( nw=192.168.0 ; h=1; while [ $h -lt 255 ] ; do ( ping -c2 -i 0.2 -W 0.5 -n $nw.$h & ); h=$[ $h + 1 ] ; done ) | awk '/^64 bytes.*/ { gsub( ":","" ); print $4 }' | sort -u

Poor man's nmap for a class C network from rfc1918

What do you do when nmap is not available and you want to see the hosts responding to an icmp echo request ? This one-liner will print all hosts responding with their ipv4 address.

3
2009-06-07 15:14:46

These Might Interest You

  • This is helpful if you connect to several networks with different subnets such as 192 networks, 10 networks, etc. Cuts first three octets of ip from ifconfig command and runs nmap ping scan on that subnet. Replace wlan0 with your interface. Assumes class c network, if class b use: cut -d "." -f 1-2 and change nmap command accordingly.


    -1
    dhclient wlan0 && sbnt=$(ifconfig wlan0 |grep "inet addr" |cut -d ":" -f 2 | cut -d "." -f 1-3) && nmap $sbnt.0/24 -sP
    wltj · 2010-06-22 21:00:29 1
  • You can substitute 10.10.10.* by your own network. Or whatever nmap accepts, inlcluding submask. Show Sample Output


    0
    nmap -n -sP -oG - 10.10.10.*/32 | grep ": Up" | cut -d' ' -f2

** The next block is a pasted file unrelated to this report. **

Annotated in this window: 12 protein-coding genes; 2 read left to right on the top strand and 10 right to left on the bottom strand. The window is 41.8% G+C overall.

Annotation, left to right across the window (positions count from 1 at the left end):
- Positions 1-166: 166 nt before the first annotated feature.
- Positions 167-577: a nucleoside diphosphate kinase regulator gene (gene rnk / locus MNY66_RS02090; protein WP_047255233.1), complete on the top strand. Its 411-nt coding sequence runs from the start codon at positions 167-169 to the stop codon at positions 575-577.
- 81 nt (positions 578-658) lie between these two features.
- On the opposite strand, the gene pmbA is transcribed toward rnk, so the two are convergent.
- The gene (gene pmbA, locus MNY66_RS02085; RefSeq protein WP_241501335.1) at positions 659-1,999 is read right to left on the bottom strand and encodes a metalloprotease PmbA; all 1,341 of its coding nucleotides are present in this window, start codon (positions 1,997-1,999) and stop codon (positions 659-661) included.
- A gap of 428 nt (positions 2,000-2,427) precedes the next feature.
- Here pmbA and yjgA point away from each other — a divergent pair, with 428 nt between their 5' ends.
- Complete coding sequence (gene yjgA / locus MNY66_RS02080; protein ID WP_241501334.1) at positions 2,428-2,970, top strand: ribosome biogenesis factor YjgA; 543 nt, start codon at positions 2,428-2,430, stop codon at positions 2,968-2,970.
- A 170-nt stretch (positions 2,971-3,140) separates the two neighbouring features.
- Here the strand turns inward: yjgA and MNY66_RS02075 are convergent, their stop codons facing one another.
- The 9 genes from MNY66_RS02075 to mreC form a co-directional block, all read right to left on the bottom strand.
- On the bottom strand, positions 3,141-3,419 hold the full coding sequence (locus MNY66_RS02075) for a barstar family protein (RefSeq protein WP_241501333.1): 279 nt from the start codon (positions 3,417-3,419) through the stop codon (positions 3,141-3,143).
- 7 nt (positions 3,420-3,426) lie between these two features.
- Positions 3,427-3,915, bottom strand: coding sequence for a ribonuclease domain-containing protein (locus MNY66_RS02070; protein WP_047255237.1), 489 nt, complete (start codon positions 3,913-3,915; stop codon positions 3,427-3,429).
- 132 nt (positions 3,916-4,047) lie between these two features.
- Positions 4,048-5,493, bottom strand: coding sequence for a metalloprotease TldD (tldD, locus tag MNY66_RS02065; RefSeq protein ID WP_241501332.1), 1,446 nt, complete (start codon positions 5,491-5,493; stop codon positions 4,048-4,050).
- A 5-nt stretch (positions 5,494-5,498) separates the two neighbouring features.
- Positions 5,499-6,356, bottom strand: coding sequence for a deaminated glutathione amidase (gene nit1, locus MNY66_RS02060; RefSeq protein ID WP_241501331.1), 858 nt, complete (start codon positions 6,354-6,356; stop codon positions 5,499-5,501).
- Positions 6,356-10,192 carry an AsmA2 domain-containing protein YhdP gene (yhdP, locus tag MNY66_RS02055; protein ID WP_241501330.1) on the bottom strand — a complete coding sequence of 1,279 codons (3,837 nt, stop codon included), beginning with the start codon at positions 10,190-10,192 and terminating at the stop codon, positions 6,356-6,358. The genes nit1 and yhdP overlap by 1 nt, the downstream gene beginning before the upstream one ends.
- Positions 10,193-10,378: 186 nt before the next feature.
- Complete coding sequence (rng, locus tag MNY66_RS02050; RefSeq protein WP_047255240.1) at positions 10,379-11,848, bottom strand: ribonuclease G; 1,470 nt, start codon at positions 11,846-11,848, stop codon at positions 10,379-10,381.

insaneisnotfree · 2012-08-13 15:37:21 5

  • 1
    nmap -sP 192.168.1.0/24 | grep "Nmap scan report for"| cut -d' ' -f 5 > ips.txt
    jorgemendoza · 2012-11-18 18:17:04 0
  • you need to have nmap installed sudo apt-get install nmap -y sudo yum install nmap -y Show Sample Output


    0
    nmap -sP 192.168.1.*
    narven · 2014-07-08 08:39:14 0
  • This command uses nmap to perform reverse DNS lookups on a subnet. It produces a list of IP addresses with the corresponding PTR record for a given subnet. You can enter the subnet in CDIR notation (i.e. /24 for a Class C)). You could add "--dns-servers x.x.x.x" after the "-sL" if you need the lookups to be performed on a specific DNS server. On some installations nmap needs sudo I believe. Also I hope awk is standard on most distros. Show Sample Output


    4
    nmap -R -sL 209.85.229.99/27 | awk '{if($3=="not")print"("$2") no PTR";else print$3" is "$2}' | grep '('
    netsaint · 2009-09-02 16:33:15 1
  • Depending on the network setup, you may not get the hostname. Show Sample Output


    4
    nmap 192.168.0-1.0-255 -sP
    clockworkavian · 2009-03-23 22:19:05 4

What do you think?

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